Eye For Film >> Movies >> My Brother Is An Only Child (2007) Film Review
Ever since Cain and Abel realised they didn’t really get on all that well, sibling rivalry has been the source of some of the greatest stories ever told – particularly in the cinema.
The Godfather, Raging Bull, East Of Eden – all have at their heart the peculiar tensions that arise from realising that although you may love your brother like a brother, you can’t stand him as a person. It’s a classic conflict, lending itself naturally to intense two-handers if you can get the right actors – and the best directors can use it as a metaphor for the social and political divisions of the society where the story is set.
Luchetti does a pretty good job on both counts here, and if his film never quite reaches the illustrious heights of the movies mentioned above, it’s still a tough, compelling tale of just how unhappy families can get, given the wrong circumstances.
It opens in fairly conventional ‘Italian Heritage Cinema’ style; the sun is shining on an early Sixties small town and an older, wiser narrator is looking back at his teenage self boarding the bus that will take him to a new life at a Catholic seminary.
The narrator is Accio, younger of two brothers in a poor but hard-working blue-collar family, one of many in a community dominated by the Church and the local factory. But the first hint that this won’t simply be an exercise in sepia-tinted nostalgia comes when we realise that none of the rest of the family have come to see him off – apart from Manrico, his handsome and charming older brother.
It soon becomes apparent that Accio is a troubled child and his parents don’t know what to do with him. Intelligent but not academic, combining sensitivity with intense aggression and an unfocused rage and discontent with the world, he finds his fellow pupils (and even the teachers) at the seminary can’t match his devotion to the faith – and his only contact with his family are visits from Manrico, an atheist already flirting with left-wing politics, who mocks his beliefs and constantly tries to overturn them.
Eventually Accio is expelled and returns to his already overcrowded home, drifting into a menial job helping out a local market trader – who’s also a local bigwig in the still very much active Fascist party.
Accio finds the black-and-white convictions of the fascisti an ideal substitute for his lapsed faith, as well as affording plenty of opportunities for a good scrap. But Manrico has journeyed equally far in the opposite direction, a card-carrying Communist who has joined his dad at the factory, but is constantly agitating against the owner and Italian society in general.
The brothers grow up sparring verbally and physically in a manner that makes Noel and Liam Gallagher look like a pair of Buddhist monks. Accio is torn between his love for his brother and his hatred for his cause, not helped by the fact that Manrico is the apple of his parents’ eye. As the Sixties turn into the Seventies the Fascist-Communist conflict becomes ever more violent and both brothers face hard choices. And when Accio falls in love with Manrico’s fellow-activist Francesca (Diane Fleri) things get really complicated...
Such a film rests heavily on the two protagonists, of course, and here Luchetti has really struck gold. Elio Germano is a commanding screen presence; lean, intense and handsome in an off-kilter kind of way, he’s a very believable ball of tension, a rebel with way too many causes and desperately in need of understanding and affection from someone. Riccardo Scamarcio is the ideal foil for his anger. A rising star and media heartthrob in Italy, he’s also a damn good actor, conveying effortless charm and charisma, but also a darker, selfish egotism.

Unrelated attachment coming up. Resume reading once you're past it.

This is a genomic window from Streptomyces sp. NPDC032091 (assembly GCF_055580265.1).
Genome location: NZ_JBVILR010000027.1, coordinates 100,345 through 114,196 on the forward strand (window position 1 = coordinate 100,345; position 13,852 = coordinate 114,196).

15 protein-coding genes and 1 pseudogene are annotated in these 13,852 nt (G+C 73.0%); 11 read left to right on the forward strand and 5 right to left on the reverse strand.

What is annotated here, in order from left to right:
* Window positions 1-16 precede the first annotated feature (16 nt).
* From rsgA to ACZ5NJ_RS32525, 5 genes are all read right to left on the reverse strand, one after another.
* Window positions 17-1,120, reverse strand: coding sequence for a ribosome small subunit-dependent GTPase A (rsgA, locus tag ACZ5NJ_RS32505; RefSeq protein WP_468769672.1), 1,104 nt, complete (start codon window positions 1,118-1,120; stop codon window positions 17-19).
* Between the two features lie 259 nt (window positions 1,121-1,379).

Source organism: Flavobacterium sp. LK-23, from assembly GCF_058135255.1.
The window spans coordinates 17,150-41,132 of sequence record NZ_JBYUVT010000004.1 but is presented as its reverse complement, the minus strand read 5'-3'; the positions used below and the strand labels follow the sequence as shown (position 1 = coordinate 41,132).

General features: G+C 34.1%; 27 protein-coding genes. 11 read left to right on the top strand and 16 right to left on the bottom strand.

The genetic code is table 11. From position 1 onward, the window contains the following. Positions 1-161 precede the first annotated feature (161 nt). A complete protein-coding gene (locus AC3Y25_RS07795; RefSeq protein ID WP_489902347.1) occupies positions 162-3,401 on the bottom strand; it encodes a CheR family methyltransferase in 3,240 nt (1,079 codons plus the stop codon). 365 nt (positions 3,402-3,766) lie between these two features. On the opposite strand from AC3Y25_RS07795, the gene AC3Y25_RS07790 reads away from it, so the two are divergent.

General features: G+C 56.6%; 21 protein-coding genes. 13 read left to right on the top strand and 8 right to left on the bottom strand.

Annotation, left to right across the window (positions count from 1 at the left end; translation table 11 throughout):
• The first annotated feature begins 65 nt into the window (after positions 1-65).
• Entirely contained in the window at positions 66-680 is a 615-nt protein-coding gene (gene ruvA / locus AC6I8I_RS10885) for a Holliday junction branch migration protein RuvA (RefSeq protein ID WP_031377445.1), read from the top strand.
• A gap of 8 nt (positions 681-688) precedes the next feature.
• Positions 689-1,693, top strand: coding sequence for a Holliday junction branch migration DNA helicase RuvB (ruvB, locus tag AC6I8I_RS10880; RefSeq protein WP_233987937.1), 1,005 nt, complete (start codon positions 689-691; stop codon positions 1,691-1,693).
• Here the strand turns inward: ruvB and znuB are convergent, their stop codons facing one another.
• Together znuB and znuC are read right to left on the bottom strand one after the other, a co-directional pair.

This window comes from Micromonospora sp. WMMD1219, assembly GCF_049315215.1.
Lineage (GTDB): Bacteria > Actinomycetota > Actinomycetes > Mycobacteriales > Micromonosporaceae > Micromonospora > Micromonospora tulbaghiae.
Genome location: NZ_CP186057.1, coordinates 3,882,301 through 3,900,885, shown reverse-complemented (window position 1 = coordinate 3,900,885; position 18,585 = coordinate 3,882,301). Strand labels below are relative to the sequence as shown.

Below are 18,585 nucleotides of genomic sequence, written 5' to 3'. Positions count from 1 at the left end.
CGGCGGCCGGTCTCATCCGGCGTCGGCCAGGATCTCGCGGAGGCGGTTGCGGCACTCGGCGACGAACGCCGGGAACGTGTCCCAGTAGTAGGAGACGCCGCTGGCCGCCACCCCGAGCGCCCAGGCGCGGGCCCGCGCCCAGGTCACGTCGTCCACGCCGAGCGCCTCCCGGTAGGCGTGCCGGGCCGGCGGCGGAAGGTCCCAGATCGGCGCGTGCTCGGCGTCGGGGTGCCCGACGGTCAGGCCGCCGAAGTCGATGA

Every time they share the screen they strike sparks, constantly testing and challenging each other even on the rare occasions when they’re on relatively good terms. But it’s clear that their childhood bond remains.
The supporting cast are excellent too. As their father Massimo Popolizio conveys a simple, heroic dignity that calls to mind the working-class heroes of classics like The Bicycle Thieves. And Angela Finocchiario is a study of exasperated love as their mum, despairing of their political posturing and voting only for the party that promises the family a new house. Some of the other characters are a little stereotyped (seductive older woman, brilliant but cowardly minor academic) and the narration sometimes loses focus. But it sparks back into life whenever the Brothers Grim return.
Luchetti vividly conveys a down at heel Italy, beaten and worn down by war and depression. The brothers’ town is one of crumbling buildings and empty squares, miles away from the glamour and beauty of the cities. He’s equally good at conjuring up a picture of a society not too far in the past, but where the attitude to political activism is straight from the Twenties; here joining a party is not about setting up a stall in the high street every Saturday, but breaking heads, throwing firebombs – and sometimes worse...
The climax is taught, moving and tragic. But the film’s final note is uplifting, suggesting that while not everything in Accio’s garden is rosy, he has managed to find maturity and a sense of purpose. The film arrives in Britain garlanded with awards from the European festival circuit, but it’s far from being a heavy, talky piece. The rumbles between the young tearaway activists have the bottle-in-the face directness and power of Quadrophenia and Luchetti creates an epic feel despite the claustrophobic setting and short running time. Italian cinema has always told these kind of stories well and “My Brother...” is another fine example.Reviewed on: 11 Mar 2008